CFP: De intellectu: Greek, Arabic, Latin, and Hebrew Texts and Their Influence on Medieval Philosophy. A Tribute to Rafael Ramón Guerrero
Submission deadline: October 30, 2019
February 6, 2020 - February 7, 2020
Instituto de Filosofia, Faculdade de Letras da Universidade do Porto
Open until October 30th, 2019. Send a proposal with name, institution, title, and an abstract up to 300 words to
Presentation: 20 minutes + discussion. Languages: English, Portuguese, Spanish, French, Italian, German.
Philosophy changed radically during the Middle Ages as a result of the translation of a considerable number of texts by Aristotle and his followers from Greek into Arabic, Latin and Hebrew. As an example, epistemological and anthropological questions were rethought and substantively reshaped in the Latin world after the translations of Aristotle’s De anima by James of Venice and William of Moerbeke (from Greek), and by Michael Scot (from Arabic, together with Averroes’s long commentary on it), after it had been successively translated into Syriac and Arabic. This crucial and complex process followed an already long and parallel history of paraphrases and commentaries on this work in Greek, Syriac and Arabic.
The Latin discussion of De anima III.4-5, on the intellect, was conditioned or driven by a large number of texts from different periods. Among those texts are the commentaries or paraphrases on De anima by Alexander of Aphrodisias, Themistius, Simplicius, John Philoponus, and Averroes, alongside independent short treatises, such as Alexander of Aphrodisias’s De intellectu et intellecto, al-Kindī’s De intellectu, al-Fārābī’s De intellectu et intellecto, Averroes’ Epistola de connexione intellectus abstracti cum homine, and his son’s Epistola de intellectu. In several other works “intellect” plays a most pivotal role, such as in Plotinus’s Enneads paraphrased in the Arabic Theologia Aristotelis and in Proclus’s Elementatio Theologica epitomised in theLiber de causis. Other works added to the debate, such as Avicenna’s Liber de anima, al-Ghazālī’s Summa theoricae philosophiae, Averroes’s Long Commentary on De Anima, Maimonides’ Dux neutrorum, Isaac Israeli’s Liber de definicionibus, not to mention texts from the Christian tradition, such as Nemesius of Emesa’s De natura hominis and Sophonias’ commentary on De anima. A similarly radical change occurred in thirteenth-century Jewish philosophy through the translation into Hebrew of many of these same texts, at the same time that a very different change was taking place in Arabic philosophy.
“Nous” – rendered as ‘aql, sekhel, intellectus, and their vernacular derivatives – became a key philosophical concept in late Antiquity and the Middle Ages, being intimately connected to a wide range of issues in psychology, epistemology, metaphysics, and ethics. However, because of its centrality and the manifold conflicting interpretations and solutions accompanying it, “intellect” became a highly contentious problem, one that both authors and commentators tried to disentangle within the context of overlapping Platonic, Aristotelian, Neoplatonic, and Stoic traditions. The ways intellect was conceptualized in this long period influenced and shaped the discussions of fundamental philosophical problems, such as: the body-soul relationship, intuitive and abstract knowledge, mental content, intelligible forms, immortality of the soul, happiness and the highest end of man.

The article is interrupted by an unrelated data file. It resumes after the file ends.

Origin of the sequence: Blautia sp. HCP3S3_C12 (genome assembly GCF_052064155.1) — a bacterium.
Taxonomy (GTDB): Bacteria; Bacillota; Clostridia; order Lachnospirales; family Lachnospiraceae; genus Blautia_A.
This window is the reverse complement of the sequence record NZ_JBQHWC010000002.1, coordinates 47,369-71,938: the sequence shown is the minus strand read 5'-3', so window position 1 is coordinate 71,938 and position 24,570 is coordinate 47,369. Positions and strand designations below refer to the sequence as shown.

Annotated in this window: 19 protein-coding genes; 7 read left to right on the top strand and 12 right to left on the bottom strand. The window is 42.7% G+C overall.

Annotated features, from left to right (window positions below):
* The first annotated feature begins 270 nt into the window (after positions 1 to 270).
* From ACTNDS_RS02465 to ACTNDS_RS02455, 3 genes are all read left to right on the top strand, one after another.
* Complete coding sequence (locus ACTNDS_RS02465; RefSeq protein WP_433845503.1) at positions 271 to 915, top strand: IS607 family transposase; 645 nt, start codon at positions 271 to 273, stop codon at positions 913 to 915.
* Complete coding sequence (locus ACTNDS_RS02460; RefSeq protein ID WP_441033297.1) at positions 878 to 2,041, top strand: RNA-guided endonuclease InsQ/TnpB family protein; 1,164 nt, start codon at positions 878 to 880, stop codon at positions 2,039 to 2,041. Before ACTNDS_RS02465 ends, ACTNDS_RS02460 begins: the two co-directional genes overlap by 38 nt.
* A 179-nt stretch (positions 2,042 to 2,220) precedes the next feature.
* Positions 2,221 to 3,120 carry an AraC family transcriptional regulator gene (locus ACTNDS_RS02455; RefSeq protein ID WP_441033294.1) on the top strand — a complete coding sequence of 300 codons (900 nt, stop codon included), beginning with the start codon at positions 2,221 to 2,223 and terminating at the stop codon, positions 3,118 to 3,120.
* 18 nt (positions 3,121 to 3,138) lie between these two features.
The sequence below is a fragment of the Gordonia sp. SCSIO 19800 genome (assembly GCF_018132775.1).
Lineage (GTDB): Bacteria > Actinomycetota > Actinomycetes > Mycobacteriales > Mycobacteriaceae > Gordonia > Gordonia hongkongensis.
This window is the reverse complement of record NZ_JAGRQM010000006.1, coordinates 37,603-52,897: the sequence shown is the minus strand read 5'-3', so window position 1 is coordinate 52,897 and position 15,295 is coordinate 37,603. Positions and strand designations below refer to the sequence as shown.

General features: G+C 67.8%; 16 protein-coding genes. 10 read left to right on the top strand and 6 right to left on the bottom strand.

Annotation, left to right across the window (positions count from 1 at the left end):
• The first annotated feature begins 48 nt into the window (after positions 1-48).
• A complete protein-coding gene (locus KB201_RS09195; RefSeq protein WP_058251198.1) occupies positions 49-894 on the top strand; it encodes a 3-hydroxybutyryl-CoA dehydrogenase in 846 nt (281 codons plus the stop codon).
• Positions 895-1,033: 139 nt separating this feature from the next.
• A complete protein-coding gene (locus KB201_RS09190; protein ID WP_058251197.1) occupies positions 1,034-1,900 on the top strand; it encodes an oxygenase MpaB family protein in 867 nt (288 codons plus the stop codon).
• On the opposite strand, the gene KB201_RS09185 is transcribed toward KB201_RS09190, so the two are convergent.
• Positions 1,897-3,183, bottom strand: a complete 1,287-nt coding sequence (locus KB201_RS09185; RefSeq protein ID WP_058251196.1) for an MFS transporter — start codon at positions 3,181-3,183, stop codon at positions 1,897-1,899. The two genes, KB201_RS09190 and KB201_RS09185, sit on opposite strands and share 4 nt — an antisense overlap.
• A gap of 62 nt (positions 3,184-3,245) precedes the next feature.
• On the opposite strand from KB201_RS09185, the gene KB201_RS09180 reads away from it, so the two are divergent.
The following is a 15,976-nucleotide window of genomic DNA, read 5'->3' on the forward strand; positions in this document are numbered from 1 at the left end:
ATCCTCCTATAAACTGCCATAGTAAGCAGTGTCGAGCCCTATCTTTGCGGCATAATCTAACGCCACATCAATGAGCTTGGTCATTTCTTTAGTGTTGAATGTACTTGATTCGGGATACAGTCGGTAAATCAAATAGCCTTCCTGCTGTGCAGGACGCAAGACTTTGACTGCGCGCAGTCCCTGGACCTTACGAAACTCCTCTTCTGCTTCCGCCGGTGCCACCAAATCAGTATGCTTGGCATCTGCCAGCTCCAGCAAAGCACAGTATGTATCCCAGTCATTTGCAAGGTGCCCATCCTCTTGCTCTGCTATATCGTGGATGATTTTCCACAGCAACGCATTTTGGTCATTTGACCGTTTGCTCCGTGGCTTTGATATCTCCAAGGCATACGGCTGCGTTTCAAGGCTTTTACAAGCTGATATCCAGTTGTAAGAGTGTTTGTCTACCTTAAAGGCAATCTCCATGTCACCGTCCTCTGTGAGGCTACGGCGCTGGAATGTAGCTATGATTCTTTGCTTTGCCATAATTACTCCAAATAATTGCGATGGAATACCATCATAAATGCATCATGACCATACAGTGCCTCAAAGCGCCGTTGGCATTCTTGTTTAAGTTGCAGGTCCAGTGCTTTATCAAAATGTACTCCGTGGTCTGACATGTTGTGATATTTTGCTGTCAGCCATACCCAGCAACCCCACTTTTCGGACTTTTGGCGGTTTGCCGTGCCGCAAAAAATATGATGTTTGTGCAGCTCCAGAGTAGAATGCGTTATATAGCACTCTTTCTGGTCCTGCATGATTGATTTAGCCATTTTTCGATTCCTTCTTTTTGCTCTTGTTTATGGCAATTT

Celebrating the career and the scholarly contributions of Rafael Ramón Guerrero, we welcome a discussion of current research on texts and problems concerning the intellect within the four linguistic spaces in which Aristotelian theories played a central role. We also encourage the submission of contributions centred on the circulation and diffusion of these and other texts which the historical actors in the Greek, Arabic, Latin, and Hebrew spaces used to facilitate, shape, and turn specific debates on the intellect into predominant discourses in the history of philosophy.
Rafael Ramón Guerrero (Granada, 1948), Professor of History of Medieval and Arabic Philosophy in the Facultad de Filosofía of the Universidad Complutense de Madrid, along his career he has produced an outstanding contribution to teaching and research in Medieval Philosophy. He obtained his PhD in Madrid in 1979 under the supervision of José Antonio García-Junceda with a thesis entitled Contribución al estudio de la filosofía árabe: Alma e Intelecto como problemas fundamentales de la misma, wich served as the basis for his book La recepción árabe del De anima de Aristóteles: Al-Kindi y Al-Farabi (Madrid 1993). This problem remained the focus of his attention in several publications, translations of Arabic philosophers, teaching, conferences, supervision of doctoral theses, and direction of research projects. His work is internationally renowned, and his academic activity is particularly influential in Spain, Portugal, and Latin-America. With this Conference, his students, colleagues and friends wish to honour the Professor, the Academic, the Scholar.
José Meirinhos, Celia López, José Higuera (Porto) — Nicola Polloni (Berlin) — Pedro Mantas España (Córdoba).
Amos Bertolacci (Pisa; Luca)
Alexander Fidora (Barcelona)
Catarina Belo (Cairo)
Charles Burnett (London)
Cristina D’Ancona Costa (Pisa)
Gregorio Piaia (Padova)
Jean-Baptiste Brenet (Paris)
José Luis Villacañas (Madrid)
José Meirinhos (Porto)
Josep Puig Montada (Madrid)
Jules Janssens (Leuven)
José Luis Fuertes Herreros (Salamanca)
Katja Krause (Berlin)
Luis Alberto De Boni (Porto Alegre)
Mário Santiago de Carvalho (Coimbra)
Steven Harvey (Ramat Gan)
Thérèse Cory (Notre Dame)